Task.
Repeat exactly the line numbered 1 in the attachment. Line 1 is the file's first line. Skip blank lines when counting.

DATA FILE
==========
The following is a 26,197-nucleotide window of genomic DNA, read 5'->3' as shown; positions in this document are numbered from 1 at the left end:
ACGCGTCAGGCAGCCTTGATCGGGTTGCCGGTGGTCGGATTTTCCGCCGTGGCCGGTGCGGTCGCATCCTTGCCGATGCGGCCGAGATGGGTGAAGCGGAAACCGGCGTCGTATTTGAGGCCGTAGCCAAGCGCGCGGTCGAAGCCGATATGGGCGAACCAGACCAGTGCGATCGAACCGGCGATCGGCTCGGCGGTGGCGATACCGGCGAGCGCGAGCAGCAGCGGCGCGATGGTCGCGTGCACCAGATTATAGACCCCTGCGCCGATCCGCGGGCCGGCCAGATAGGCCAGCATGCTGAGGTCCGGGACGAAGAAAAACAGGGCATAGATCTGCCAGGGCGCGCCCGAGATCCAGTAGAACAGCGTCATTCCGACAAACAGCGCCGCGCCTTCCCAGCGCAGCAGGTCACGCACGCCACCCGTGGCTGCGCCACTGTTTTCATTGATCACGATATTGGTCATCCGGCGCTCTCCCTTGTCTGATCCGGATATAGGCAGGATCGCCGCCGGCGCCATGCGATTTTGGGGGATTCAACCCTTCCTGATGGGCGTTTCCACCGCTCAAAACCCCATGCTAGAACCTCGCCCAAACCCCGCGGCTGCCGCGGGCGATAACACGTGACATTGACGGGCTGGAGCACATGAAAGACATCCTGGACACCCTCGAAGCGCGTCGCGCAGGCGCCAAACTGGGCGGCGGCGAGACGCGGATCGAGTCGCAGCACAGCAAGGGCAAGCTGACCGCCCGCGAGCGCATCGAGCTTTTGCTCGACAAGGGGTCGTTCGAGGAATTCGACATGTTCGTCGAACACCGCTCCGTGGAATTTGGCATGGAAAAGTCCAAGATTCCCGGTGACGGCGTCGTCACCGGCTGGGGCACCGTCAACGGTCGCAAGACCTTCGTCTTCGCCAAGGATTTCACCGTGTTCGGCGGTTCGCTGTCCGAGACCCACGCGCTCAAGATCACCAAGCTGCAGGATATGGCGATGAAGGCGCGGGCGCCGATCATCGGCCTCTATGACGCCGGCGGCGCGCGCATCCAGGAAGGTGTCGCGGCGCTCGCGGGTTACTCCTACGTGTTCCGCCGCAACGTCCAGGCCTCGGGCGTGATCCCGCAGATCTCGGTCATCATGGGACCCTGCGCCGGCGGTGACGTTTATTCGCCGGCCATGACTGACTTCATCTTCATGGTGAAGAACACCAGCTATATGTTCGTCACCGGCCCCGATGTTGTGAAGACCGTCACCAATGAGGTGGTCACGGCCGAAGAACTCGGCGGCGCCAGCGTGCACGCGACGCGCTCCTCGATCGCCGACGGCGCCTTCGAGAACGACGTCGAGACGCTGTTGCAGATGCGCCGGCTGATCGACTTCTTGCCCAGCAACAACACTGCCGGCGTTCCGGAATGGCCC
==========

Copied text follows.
The following is a 26,197-nucleotide window of genomic DNA, read 5'->3' as shown; positions in this document are numbered from 1 at the left end: